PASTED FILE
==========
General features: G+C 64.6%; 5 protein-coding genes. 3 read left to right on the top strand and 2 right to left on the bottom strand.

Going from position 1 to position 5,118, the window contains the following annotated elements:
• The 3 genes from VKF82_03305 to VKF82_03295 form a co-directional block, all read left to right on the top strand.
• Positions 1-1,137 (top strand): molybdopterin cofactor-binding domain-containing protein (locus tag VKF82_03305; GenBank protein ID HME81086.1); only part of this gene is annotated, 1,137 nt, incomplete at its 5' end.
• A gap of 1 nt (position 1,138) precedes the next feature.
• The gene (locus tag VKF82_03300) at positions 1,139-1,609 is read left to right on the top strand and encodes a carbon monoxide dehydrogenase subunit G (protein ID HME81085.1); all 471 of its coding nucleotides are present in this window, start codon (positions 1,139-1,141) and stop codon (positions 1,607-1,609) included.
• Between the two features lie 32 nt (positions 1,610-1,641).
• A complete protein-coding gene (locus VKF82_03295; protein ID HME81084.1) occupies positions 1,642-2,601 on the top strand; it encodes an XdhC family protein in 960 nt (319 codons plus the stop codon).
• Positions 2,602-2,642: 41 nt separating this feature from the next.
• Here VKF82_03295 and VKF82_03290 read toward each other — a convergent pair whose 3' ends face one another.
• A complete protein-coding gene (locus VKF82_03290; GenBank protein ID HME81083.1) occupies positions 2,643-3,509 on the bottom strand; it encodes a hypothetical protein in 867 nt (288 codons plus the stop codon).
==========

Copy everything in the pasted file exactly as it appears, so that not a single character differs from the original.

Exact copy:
General features: G+C 64.6%; 5 protein-coding genes. 3 read left to right on the top strand and 2 right to left on the bottom strand.

Going from position 1 to position 5,118, the window contains the following annotated elements:
• The 3 genes from VKF82_03305 to VKF82_03295 form a co-directional block, all read left to right on the top strand.
• Positions 1-1,137 (top strand): molybdopterin cofactor-binding domain-containing protein (locus tag VKF82_03305; GenBank protein ID HME81086.1); only part of this gene is annotated, 1,137 nt, incomplete at its 5' end.
• A gap of 1 nt (position 1,138) precedes the next feature.
• The gene (locus tag VKF82_03300) at positions 1,139-1,609 is read left to right on the top strand and encodes a carbon monoxide dehydrogenase subunit G (protein ID HME81085.1); all 471 of its coding nucleotides are present in this window, start codon (positions 1,139-1,141) and stop codon (positions 1,607-1,609) included.
• Between the two features lie 32 nt (positions 1,610-1,641).
• A complete protein-coding gene (locus VKF82_03295; protein ID HME81084.1) occupies positions 1,642-2,601 on the top strand; it encodes an XdhC family protein in 960 nt (319 codons plus the stop codon).
• Positions 2,602-2,642: 41 nt separating this feature from the next.
• Here VKF82_03295 and VKF82_03290 read toward each other — a convergent pair whose 3' ends face one another.
• A complete protein-coding gene (locus VKF82_03290; GenBank protein ID HME81083.1) occupies positions 2,643-3,509 on the bottom strand; it encodes a hypothetical protein in 867 nt (288 codons plus the stop codon).